Oliver Strange - Sudden Westerns 07 - Sudden Rides Again(1938)

BOOK: Oliver Strange - Sudden Westerns 07 - Sudden Rides Again(1938)
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Oliver Strange ~
Sudden Rides Again

(Book 07 in the
Sudden Westerns series)

 

 
Chapter
I

 
          
“It
may be that I’m sending you to your death.”

 
          
Ominous
words, delivered in a quiet, even tone by one to whom the masking of emotion
had become a habit. Short, stockily built, of middle age, attired in a suit of
sober black, with a “boiled” shirt and neat cravat, there was little to
distinguish him from the common herd. But looking into the shrewd grey eyes,
one realized the sound judgment, courage, and determination which had placed
him in authority. For this was Governor Bleke, of Arizona, a name respected,
feared, or hated throughout that lawless land.

 
          
“Ain’t
tryin’ to throw a scare into me, are yu, seh?”

 
          
The
whimsical question evoked a flicker of a smile on the Governor’s grave face;
the speaker had not the appearance of one to be easily frightened. The long,
wiry, narrow-hipped, wide-shouldered frame, clean-cut, tanned features, level,
spaced, grey-blue eyes and firm jaw, all proclaimed that here was one with whom
it would be unwise to trifle. Two guns, hanging low on his thighs, the holsters
secured to his leather chaps to ensure swift withdrawal, supplied a further
warning. His range-rider’s garb was plain and serviceable.

 
          
For
a moment the elder man was silent, studying his companion, noting the curious
glances at the shabby parlour, which was the best accommodation he had been
able to find in the primitive little settlement dumped down in a waste of
sagebrush desert.

 
          
“Wondering
why I wanted you to meet me here, Jim?” he asked, and without waiting for an
answer, “Well, Tucson would have been too risky—my movements are watched—and it
is important to my purpose that your connection with me should remain a
secret.”

 
          
The
cowboy smiled as he recalled the directions he had received: he was to be at
Sandy Creek on a day named; in a saloon bar he would meet a “stranger,” who
would challenge him to a bout of poker, for which they would adjourn to the
so-called hotel.

 
          
“I
sorta guessed yu wouldn’t travel a hundred miles to this dog’s-body of a town
just for a hand o’ cards,” he said.

 
          
“No,
it’s a much more serious game and the stakes are high,” Bleke replied. “You may
lose your life, and I—a friend.”

 
          
“Thank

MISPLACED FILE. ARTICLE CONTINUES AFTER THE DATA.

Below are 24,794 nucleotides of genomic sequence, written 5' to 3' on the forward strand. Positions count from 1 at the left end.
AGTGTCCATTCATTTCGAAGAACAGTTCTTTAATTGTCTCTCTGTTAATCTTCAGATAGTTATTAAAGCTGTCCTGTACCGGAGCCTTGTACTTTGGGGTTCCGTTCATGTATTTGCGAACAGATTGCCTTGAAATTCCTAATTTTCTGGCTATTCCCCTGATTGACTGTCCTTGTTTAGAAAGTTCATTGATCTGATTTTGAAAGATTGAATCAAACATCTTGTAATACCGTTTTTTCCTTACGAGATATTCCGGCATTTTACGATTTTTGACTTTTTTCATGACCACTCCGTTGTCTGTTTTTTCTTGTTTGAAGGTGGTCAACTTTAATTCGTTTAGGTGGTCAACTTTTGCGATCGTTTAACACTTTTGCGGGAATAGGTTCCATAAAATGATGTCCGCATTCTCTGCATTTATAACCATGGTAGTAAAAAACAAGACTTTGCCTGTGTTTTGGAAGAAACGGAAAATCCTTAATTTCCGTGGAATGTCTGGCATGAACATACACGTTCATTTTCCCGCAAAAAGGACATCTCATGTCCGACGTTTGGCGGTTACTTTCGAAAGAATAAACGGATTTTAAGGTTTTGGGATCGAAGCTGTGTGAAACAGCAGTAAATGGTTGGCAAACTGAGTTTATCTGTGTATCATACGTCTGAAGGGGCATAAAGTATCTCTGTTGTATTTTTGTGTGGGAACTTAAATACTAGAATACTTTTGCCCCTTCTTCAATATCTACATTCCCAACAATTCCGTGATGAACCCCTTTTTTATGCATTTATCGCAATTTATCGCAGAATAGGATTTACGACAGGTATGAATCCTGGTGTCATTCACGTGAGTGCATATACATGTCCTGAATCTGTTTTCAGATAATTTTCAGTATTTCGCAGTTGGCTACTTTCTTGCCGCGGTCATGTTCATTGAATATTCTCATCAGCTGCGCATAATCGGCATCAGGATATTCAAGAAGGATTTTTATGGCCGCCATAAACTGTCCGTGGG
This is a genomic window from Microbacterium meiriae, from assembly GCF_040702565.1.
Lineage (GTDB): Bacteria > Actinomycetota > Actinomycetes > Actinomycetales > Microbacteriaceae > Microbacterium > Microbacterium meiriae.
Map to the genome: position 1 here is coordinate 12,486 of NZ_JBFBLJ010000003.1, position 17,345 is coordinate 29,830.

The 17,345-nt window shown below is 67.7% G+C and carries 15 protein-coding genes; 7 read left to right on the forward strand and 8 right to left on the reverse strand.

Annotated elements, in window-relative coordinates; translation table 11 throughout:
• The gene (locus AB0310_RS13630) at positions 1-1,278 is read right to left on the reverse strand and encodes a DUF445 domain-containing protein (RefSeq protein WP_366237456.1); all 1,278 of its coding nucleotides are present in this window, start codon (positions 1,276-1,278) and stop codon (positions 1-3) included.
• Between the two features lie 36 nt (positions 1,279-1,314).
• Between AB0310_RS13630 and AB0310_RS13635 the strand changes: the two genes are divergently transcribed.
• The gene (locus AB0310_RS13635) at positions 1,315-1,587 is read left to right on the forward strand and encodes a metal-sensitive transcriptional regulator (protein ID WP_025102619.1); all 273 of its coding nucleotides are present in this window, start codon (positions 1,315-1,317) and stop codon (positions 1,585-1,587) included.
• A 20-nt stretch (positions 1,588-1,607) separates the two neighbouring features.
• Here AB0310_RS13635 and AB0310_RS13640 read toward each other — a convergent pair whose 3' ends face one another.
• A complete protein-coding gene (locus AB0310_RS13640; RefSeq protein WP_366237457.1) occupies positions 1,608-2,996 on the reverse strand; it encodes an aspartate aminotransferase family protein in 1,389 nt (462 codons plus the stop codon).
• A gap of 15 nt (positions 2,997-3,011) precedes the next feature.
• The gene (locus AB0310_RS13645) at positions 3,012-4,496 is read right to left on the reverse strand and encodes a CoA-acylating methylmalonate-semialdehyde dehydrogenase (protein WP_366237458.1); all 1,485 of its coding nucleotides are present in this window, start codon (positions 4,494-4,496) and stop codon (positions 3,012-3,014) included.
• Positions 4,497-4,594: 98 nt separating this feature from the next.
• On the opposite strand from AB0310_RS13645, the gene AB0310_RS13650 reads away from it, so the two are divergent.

yu, seh,” the cowboy said. “I’m sittin’ in.”

 
          
A
gleam of appreciation shone in the Governor’s eyes, but what he said was,
“Damnation, I knew it, and I hate to ask you, but I believe you’re the only man
who can put it across.”

 
          
“Shoot,
seh,” the other invited coolly.

 
          
Bleke
lit a cigar, rolled another over the table to his guest; and, after a few
contemplative puffs, began:

 
          
“There
is a man in north-west Arizona who is defying me, the law I represent and was
appointed to enforce; he has to be dealt with.” His keen gaze was on the
younger man’s face, but it told him nothing. “Have you heard of Hell City?”

 
          
The
cowboy’s eyes widened just a fraction. “Word of such a place has come to me,
seh,” he said.
“Sorta hideout where a desperate man can find
a welcome an’ safety, no matter what he’s done.
I set it down as just a
tale for a tenderfoot.”

 
          
The
Governor’s face was grim. “Unfortunately, it is a true tale,” he replied. “It
accounts for most of the outrages in that part of the Territory and for the
continued existence and activity of some most undesirable citizens.”

 
          

yu
know the location?”

 
          
“Yes,
but that doesn’t help much. Hell City has been described to me as a walled
fortress which would need an army and artillery for its capture; I have
neither. From it, bands of armed ruffians raid and rob in every direction, and
for a hundred miles or more the country is in a state of terror. When
complaints first began to come in, about a year ago, I sent a man to
investigate. For months I had no news, and then he came back—in a coffin.
Pinned to his breast was a jeering note inviting me to try
again.

 
          
“They
ain’t very well acquainted with yu, seh.”

 
          
The
Governor’s voice hardened. “No, the challenge was unnecessary,” he went on. “I
sent again, and now I have—this.” He passed over a sheet of paper and the
cowboy read:

 
          
DEAR
GOVERNOR, your second spy was as clumsy as his predecessor. I shall return him
when he ceases to be useful. He makes a fine target for pistol-practice, as the
enclosures will show. Why not send a good man?

 
          
Adios,
SATAN.

 
          
“That
is the fantastic title this master-brigand has assumed,” The Governor
explained. “His followers he calls `Imps,’ and their vengeance is so feared
that no man dares to offend one of them.”